Timeouts on Pantheon

Detailed information about timeout errors on your site.

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Rules are for the good of the group, and timeouts are no exception. Timeouts are configured to fit normal program execution.

When troubleshooting timeout errors, first verify that the timeout is not caused by idle application containers. Sometimes timeouts can be reached when working with inefficient code or when attempting to execute a long-running job that would be better suited for Terminus.

User-Configurable Timeouts

PHP max_execution_time120 SecondsMaximum time a script can run before being terminated by the parser. This includes Drush & WP-CLI commands. Helps prevent poorly written scripts from tying up your application container's PHP workers.
You can edit this timeout via settings.php or wp-config.php. Scripts executed through the GlobalCDN will still be restricted by the 59 second connection timeout.
Solr5 SecondsTypically reached if you try to index too much at once (use a reasonable batch size and avoid indexing large binary files).

Timeouts That are not Configurable

Connection Timeout59 secondsNumber of seconds to wait for a timeout.
First Byte Timeout59 secondsNumber of seconds to wait for the first byte.
Between Bytes Timeout59 secondsNumber of seconds to wait for between bytes.
Pantheon executed Drupal cron180 secondsOnly applies to Pantheon's automatic hourly execution of Drush cron.
PHP set_time_limit120 secondsNumber of seconds a script can run. If reached, the script returns a fatal error.
Load Balancer120 secondsApplies to HTTPS requests and requests to a DNS A record. Requests using the Pantheon CNAME for HTTP requests are not limited.
SSH10 minutes idleApplies to remote Drush and WP-CLI commands, SSH tunneling, SFTP, rsync.
MySQL net_write_timeout90 secondsNumber of seconds to wait for a block to be written to a connection before aborting the write.
MySQL net_read_timeout90 secondsNumber of seconds to wait for more data from a connection before aborting the read.
MySQL wait_timeout420 secondsNumber of seconds the server waits for activity on a non-interactive connection before closing it.
MySQL interactive_timeout420 secondsNumber of seconds the server waits for activity on an interactive connection before closing it.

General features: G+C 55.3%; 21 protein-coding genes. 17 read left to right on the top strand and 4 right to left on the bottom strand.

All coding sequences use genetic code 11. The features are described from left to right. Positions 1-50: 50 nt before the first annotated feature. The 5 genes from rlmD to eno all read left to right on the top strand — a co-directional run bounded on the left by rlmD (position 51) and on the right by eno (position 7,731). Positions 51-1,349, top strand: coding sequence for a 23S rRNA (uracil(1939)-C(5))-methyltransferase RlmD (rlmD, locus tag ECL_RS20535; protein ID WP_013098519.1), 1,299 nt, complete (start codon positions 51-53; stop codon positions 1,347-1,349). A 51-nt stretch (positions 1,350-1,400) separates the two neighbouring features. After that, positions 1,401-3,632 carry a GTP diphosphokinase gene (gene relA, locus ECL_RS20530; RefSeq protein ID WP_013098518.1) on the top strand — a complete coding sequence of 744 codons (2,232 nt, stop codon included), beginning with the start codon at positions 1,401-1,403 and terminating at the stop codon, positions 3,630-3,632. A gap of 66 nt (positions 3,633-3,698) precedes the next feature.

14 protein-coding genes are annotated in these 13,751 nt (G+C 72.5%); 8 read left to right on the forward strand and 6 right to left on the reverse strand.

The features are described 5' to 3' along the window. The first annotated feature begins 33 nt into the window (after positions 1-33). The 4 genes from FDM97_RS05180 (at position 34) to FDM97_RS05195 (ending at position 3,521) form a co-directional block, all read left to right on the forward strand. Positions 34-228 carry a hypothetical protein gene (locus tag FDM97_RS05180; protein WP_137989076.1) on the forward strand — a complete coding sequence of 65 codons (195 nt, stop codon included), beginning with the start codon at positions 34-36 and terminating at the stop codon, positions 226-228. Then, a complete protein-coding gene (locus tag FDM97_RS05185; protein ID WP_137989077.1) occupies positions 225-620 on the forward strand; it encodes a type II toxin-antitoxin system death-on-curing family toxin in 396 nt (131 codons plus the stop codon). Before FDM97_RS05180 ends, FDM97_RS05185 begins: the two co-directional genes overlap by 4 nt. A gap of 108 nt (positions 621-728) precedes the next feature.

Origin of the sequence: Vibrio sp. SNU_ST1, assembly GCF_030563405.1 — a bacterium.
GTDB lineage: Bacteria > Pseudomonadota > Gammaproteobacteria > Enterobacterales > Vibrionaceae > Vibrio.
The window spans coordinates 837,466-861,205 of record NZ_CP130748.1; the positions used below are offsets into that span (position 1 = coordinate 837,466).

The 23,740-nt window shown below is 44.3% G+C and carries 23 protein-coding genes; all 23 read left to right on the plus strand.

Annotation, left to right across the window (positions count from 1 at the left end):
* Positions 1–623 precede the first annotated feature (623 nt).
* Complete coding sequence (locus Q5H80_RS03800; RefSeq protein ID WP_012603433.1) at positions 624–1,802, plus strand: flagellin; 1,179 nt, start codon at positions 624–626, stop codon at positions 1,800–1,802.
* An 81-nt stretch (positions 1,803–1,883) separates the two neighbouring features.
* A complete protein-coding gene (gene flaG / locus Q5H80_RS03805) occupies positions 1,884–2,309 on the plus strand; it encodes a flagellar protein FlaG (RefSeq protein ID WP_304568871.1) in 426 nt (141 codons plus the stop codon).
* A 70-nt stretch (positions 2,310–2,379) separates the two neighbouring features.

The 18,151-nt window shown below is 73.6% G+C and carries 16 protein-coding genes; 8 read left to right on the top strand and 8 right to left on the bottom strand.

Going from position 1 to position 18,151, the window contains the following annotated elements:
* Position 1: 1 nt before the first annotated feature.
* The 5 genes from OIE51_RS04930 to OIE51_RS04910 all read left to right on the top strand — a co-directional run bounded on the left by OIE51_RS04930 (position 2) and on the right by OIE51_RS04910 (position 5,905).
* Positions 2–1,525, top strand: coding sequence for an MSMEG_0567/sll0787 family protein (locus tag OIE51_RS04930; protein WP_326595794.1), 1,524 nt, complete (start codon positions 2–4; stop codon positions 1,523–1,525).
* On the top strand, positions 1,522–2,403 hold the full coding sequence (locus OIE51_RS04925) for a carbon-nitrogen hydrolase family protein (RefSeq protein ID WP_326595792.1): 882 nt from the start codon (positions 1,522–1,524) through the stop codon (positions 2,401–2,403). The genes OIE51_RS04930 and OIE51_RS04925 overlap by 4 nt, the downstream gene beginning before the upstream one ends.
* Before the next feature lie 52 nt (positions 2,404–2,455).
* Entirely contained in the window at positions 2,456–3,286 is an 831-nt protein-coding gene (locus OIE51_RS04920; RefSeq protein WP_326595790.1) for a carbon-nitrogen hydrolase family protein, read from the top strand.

Nginx fastcgi_read_timeout900 secondsPHP won't run forever.

Frequently Asked Questions

Can I manually run Drupal cron for longer than the Pantheon executed Drupal cron?

Yes, just use terminus drush <site>.<env> -- cron using Terminus. With that said, most slow cron executions are due to PHP errors or a slow external service; best practice is to identify and fix the root cause. Check log files and review PHP errors and exceptions for clues.

What if I run into a timeout when using the Drupal Migrate UI?

As recommended in the Migrate module documentation, use Drush, which can be invoked through Terminus.

If you're migrating to a Drupal 7 site, you can also configure Migrate to trigger Drush imports from the UI by configuring the migrate_drush_path variable to:

$conf['migrate_drush_path'] = $_ENV['HOME'] . '/bin/drush';

Can Pantheon change the non-configurable timeouts for my site?

No, these settings apply to every site on Pantheon. One of the ways Pantheon scales so well is by avoiding one-off configurations. We run a highly tuned universal configuration for optimized performance.

How do I change the Solr timeout on Drupal?

Do not edit the pantheon_apachesolr module within your Drupal site installation, it will void your warranty and we can't support user modifications. Instead, reduce the batch size and avoid indexing large binary files.

How do I install a theme or plugin that keeps timing out?

If you receive a The application did not respond in time error when trying to install a theme or plugin, your experience may be affected by a combination of large files and a poor internet connection. Extract the files locally and upload them via SFTP.

Agencies that frequently deploy sites using a common set of themes and plugins should consider creating a custom upstream.

See Also